NURA. Nura is a good name because it's easy to say, four letters (score) and is doesn't mean anything (at least in English.) Nura is bland and vanilla. But it won't be bland and vanilla in a couple years. Because Nura is an empty vessel, you can fill it up with the meaning you choose. All the creative work done in the future will work to give meaning to this name. So in a year or twos time, Nura can mean music, sound, equalization, quality, strength, cool. . . whatever. The name will start to mean something as you fill up this empty vessel. Think how Google started as just a silly name (and a terrible logo!). Now when we hear the name Google, all kinds of associations, good and bad, come to mind. The brand meaning is yours to create, cultivate and build. But remember, a brand isn't what you say it is, ultimately a brand is what your customers say it is. So be careful to be born well and make sure every touch point a customer has with the name and company are good experiences.
Nurarihyon or Nura
First of all, a brand is not a logo. The term LOGO is short for Logotype, design-speak for a trademark made from a custom-lettered word (LOGOS is Greek for WORD). The term logo caught on with people because it sounds cool, but what people really mean is a trademark, whether the trademark is a logo, symbol, monogram, emblem, or other graphic device. IBM uses a monogram, for example, while Nike uses a symbol. Both are trademarks, but neither are logos. Clear? What really matters here is that a logo, or any other kind of trademark, is not the brand itself. It's merely a symbol for it."
- Marty Neuneier, "The Brand Gap"
For Nura, we want to develop is a simple wordmark (the letters n-u-r-a) and a symbol. These can be used together or separate. For example, on business cards the wordmark and symbol will be seen together, while on the product you may choose to engrave the symbol only. Kodak is an example of a company using a wordmark (K-o-d-a-k) and a symbol. Here's an example of the how these are used together, and alone. Think Twitter feed for the smallest one.
One of my favourite recent logo designs is the pulsating logo for SONOS by Toronto's Bruce Mau Design. Scroll to see it "pulse".
We're currently working on a wordmark and symbol for Nura. Deadline Monday April 18.
Taking the time and budget to do nice, matching portraits of each individual co-founder is an easy way to generate extra credibility. Having good portrait makes you look like you have your act together. Your portrait should make you seem:
• competent • likeable • influential • trustworthy • genuine
Looking attractive and fun doesn't hurt either.
It might cost a few hundred dollars for the team, but a good portrait can be used on Kickstarter, your website, Linkedin, Twitter and if you're single, your online dating app. You'll get a lot of mileage out of your portrait and look better across your whole online presence. This is usually left up to individuals, but it's really in the company's best interest to have each team member looking great, especially in a startup. You are selling yourselves too.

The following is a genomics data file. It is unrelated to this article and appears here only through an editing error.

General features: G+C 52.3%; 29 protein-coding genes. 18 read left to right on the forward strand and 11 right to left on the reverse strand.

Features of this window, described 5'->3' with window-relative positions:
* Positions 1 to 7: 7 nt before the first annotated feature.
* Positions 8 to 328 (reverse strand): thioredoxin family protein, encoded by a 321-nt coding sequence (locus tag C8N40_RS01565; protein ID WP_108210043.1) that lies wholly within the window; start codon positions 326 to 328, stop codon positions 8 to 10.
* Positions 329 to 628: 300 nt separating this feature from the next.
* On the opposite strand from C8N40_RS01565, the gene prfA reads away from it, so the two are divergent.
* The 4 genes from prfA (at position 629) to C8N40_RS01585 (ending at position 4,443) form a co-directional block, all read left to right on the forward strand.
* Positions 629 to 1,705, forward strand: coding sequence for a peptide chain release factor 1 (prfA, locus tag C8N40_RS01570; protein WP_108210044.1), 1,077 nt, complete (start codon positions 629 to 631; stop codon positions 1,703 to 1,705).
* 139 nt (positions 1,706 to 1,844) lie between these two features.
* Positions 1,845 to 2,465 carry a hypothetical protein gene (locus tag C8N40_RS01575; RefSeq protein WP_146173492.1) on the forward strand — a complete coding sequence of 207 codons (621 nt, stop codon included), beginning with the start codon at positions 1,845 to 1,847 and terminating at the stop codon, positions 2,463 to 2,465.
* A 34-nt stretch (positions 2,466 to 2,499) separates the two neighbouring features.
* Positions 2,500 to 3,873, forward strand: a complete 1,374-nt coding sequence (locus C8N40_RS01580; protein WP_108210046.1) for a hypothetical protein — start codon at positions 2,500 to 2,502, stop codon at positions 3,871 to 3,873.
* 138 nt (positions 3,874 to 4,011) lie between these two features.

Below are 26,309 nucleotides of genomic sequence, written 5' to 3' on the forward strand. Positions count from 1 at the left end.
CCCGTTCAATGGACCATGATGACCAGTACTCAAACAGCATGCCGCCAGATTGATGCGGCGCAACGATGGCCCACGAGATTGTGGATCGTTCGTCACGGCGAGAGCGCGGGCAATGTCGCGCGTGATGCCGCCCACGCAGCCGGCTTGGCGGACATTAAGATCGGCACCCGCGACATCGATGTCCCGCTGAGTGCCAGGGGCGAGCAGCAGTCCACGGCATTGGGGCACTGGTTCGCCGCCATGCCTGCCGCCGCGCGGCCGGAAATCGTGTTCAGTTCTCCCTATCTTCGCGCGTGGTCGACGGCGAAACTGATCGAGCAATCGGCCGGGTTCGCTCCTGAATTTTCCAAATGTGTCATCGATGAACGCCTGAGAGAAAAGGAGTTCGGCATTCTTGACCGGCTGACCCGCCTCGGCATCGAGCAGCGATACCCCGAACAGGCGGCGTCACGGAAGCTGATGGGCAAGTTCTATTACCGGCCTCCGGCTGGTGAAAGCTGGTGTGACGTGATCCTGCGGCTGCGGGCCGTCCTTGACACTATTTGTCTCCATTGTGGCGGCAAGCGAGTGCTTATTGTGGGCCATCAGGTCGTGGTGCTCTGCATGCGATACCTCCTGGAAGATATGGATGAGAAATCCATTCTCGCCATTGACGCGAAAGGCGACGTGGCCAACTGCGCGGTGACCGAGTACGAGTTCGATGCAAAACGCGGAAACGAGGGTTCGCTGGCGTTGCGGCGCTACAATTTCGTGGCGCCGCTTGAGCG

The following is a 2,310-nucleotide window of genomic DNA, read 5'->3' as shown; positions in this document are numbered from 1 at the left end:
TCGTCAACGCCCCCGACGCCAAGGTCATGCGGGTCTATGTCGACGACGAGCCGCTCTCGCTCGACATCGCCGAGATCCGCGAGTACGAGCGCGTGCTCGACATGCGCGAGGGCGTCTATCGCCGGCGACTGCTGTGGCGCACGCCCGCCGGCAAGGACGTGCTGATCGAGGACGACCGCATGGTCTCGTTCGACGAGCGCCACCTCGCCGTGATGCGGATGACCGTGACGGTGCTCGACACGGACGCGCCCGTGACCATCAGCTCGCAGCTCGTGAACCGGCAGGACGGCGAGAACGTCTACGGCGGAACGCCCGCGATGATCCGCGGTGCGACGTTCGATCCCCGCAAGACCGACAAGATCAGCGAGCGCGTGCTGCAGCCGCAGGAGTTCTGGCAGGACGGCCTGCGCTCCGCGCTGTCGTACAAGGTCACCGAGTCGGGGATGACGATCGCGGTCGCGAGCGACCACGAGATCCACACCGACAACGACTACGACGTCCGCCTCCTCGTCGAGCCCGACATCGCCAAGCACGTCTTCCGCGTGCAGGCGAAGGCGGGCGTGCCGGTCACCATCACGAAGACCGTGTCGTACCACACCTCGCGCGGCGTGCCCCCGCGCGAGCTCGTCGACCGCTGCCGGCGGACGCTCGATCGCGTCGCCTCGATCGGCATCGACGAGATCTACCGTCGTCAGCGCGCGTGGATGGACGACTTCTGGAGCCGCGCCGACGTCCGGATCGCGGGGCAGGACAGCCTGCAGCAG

Here's what a good business portrait looks like. For this quality you need:
• studio setup on site or at the photographer's studio
• proper studio flash on a light stand (not on camera)
• the flash is filled in with a reflector or window light
• Grey backdrop is lit to create a gradient
← Do this composition exactly.
• Smiling is good, with teeth is better, but laughing is best.
• Choose a dress code for the entire team. I like to go with a proper suit because why not? But whatever you choose make sure you are all consistent.
Finally, test your portrait at:
Proper Propaganda has you covered for story telling and copywriting. So I'll just offer some general thoughts about copywriting for any new brand.
A mediocre product might need a lot of big-talk around it. But a genuinely good product doesn't need to surround itself with a lot of overused superlatives. If your product is authentic, you can use straightforward language to describe it. It's the audience/customer's job to use superlatives to describe your company or product, not yours.
Avoid these mistakes:
Do talk about hearing. A lot of companies talk about sound, equalization, treble and bass. But I think focussing on the word "hearing" might be a fresh approach.
Read Start With Why by Simon Sinek and you can fire me and do brand strategy yourselves.
Nura is not a headphones company. You're something much bigger.
Currently your WHY is something like "we care about music. . ." but I think you should consider taking a step even further back to say you care about sound and hearing. It's might be more interesting and allow your branding to explore more directions (like acoustic design and event spaces).
Here's your golden circle (under development).
• We care about exploring the relationship between sound and hearing.
• We do that by developing technology. . .
• We're getting started with this pair of headphones.
Office of Product Design: We need photo-realistic product renderings. Rendered on a both a white and a dark background would be nice. If you deliver your source files in layers, I can drop in a different background colours or a desk top scene.
Here's the kind of thing we're looking for:
Any photos of your process can be fun and add credibility to your campaign. We're looking for prototypes, 3D printed parts, circuit boards, life at HAX, manufacturer visits etc.